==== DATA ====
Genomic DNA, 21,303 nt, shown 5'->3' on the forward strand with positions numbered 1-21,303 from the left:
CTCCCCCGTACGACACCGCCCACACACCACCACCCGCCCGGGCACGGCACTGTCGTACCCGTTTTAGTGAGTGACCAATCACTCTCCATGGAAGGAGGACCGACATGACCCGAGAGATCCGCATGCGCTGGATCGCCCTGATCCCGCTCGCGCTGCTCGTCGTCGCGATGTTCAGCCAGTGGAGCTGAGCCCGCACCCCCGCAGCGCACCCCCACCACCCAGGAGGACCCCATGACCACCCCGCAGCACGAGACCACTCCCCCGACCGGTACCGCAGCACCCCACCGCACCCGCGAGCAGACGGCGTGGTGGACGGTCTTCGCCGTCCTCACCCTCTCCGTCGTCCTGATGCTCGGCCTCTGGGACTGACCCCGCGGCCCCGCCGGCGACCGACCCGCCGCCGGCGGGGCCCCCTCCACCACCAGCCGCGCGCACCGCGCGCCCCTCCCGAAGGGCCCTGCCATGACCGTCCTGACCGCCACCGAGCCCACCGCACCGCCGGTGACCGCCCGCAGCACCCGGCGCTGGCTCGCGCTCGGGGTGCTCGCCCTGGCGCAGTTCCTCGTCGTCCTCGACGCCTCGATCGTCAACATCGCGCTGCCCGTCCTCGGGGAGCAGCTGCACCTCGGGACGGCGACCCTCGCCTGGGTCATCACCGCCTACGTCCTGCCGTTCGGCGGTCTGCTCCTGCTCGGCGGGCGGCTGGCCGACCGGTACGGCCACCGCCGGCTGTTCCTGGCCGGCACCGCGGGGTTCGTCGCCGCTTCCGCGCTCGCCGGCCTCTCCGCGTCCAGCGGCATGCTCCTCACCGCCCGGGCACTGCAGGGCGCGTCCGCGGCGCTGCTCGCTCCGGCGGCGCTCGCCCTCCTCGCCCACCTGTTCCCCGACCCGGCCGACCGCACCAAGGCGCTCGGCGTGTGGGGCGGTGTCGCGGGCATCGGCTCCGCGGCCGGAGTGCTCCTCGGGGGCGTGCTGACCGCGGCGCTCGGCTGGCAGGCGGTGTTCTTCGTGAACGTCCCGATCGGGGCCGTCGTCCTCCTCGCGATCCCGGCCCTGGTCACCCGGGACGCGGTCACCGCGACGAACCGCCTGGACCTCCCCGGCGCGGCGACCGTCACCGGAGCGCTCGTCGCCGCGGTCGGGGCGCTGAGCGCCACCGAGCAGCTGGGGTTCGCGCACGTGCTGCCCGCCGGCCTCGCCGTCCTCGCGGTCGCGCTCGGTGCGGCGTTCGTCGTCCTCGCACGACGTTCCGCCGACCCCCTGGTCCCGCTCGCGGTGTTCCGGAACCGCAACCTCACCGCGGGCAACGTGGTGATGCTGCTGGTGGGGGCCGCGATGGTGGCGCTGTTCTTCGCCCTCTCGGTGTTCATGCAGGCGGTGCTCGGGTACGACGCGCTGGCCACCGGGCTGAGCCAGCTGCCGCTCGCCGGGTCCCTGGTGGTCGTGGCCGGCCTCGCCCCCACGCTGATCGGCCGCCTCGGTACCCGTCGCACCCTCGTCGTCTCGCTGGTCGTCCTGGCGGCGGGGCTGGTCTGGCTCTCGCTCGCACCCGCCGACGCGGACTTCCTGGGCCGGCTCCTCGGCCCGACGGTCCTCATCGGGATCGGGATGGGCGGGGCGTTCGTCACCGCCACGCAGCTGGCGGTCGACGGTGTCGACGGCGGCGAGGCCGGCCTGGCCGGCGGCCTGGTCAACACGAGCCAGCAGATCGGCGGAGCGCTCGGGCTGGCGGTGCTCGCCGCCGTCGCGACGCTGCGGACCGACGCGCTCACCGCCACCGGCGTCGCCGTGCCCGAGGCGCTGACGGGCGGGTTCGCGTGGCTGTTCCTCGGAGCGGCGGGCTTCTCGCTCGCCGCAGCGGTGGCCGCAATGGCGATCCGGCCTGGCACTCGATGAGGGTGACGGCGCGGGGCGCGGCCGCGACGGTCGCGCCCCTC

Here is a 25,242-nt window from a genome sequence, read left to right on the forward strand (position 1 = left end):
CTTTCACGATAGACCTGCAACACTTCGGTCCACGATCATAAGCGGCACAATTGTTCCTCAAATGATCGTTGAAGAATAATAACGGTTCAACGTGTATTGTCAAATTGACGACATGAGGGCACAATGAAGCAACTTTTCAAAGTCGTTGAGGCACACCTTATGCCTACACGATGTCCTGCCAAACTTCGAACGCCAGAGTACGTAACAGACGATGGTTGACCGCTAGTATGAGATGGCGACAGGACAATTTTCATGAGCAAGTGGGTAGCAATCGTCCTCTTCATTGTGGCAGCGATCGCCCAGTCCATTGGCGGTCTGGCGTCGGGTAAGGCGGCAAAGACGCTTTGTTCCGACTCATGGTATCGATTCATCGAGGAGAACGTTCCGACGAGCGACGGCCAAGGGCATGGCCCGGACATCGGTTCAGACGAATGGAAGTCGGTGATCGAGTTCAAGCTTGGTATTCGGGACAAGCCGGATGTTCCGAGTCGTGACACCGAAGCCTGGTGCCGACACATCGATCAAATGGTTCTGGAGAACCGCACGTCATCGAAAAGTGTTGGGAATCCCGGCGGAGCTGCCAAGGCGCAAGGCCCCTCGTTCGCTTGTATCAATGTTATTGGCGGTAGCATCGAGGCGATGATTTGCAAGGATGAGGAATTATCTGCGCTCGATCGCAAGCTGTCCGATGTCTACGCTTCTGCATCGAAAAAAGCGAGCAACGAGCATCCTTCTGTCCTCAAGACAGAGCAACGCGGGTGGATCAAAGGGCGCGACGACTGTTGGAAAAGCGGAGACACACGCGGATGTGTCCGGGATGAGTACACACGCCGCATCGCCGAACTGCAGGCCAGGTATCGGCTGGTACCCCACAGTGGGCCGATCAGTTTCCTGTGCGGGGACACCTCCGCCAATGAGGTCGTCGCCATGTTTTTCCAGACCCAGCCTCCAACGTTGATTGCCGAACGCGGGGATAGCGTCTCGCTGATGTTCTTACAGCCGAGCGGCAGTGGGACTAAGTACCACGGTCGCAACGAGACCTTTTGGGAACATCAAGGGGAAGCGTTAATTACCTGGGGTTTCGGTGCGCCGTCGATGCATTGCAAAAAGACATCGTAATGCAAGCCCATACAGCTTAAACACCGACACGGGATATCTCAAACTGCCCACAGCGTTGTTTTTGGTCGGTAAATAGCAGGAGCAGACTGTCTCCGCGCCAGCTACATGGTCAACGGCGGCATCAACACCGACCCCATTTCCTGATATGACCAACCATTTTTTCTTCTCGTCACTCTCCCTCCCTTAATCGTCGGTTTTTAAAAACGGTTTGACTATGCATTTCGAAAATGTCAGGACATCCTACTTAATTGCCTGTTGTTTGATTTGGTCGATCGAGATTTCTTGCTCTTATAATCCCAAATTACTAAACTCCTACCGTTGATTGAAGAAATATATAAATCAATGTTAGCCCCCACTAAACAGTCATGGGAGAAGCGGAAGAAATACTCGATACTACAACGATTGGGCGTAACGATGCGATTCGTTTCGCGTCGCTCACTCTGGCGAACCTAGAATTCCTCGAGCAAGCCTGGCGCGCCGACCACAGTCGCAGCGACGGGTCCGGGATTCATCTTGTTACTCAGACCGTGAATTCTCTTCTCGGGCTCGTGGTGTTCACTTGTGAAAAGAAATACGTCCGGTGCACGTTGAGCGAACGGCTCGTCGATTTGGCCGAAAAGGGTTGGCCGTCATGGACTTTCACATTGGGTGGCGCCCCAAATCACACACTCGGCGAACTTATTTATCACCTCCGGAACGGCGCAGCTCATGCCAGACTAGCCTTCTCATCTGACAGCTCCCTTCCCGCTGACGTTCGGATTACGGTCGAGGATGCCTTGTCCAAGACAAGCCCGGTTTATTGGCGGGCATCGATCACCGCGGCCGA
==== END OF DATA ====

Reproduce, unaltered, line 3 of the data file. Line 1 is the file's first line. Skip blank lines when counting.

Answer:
Here is a 25,242-nt window from a genome sequence, read left to right on the forward strand (position 1 = left end):